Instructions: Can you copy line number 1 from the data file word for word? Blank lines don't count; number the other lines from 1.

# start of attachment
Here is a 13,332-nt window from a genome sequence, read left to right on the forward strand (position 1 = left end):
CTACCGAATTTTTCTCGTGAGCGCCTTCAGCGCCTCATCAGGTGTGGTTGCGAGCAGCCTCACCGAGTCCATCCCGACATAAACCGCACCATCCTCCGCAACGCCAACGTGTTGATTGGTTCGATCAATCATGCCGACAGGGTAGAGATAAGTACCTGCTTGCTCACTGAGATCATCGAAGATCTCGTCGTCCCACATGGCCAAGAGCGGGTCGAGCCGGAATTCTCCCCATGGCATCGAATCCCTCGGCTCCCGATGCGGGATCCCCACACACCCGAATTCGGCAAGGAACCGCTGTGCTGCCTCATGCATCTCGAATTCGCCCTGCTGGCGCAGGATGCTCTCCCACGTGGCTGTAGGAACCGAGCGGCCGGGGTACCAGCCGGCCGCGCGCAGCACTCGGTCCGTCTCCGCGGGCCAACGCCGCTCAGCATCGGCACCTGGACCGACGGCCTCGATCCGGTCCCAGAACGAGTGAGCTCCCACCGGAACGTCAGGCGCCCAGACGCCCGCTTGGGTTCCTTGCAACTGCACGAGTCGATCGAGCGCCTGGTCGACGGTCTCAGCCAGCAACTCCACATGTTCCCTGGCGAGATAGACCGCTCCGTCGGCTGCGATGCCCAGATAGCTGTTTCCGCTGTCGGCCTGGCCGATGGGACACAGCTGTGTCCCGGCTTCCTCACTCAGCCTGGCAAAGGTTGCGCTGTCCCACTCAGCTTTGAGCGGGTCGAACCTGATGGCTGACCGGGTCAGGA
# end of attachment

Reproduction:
Here is a 13,332-nt window from a genome sequence, read left to right on the forward strand (position 1 = left end):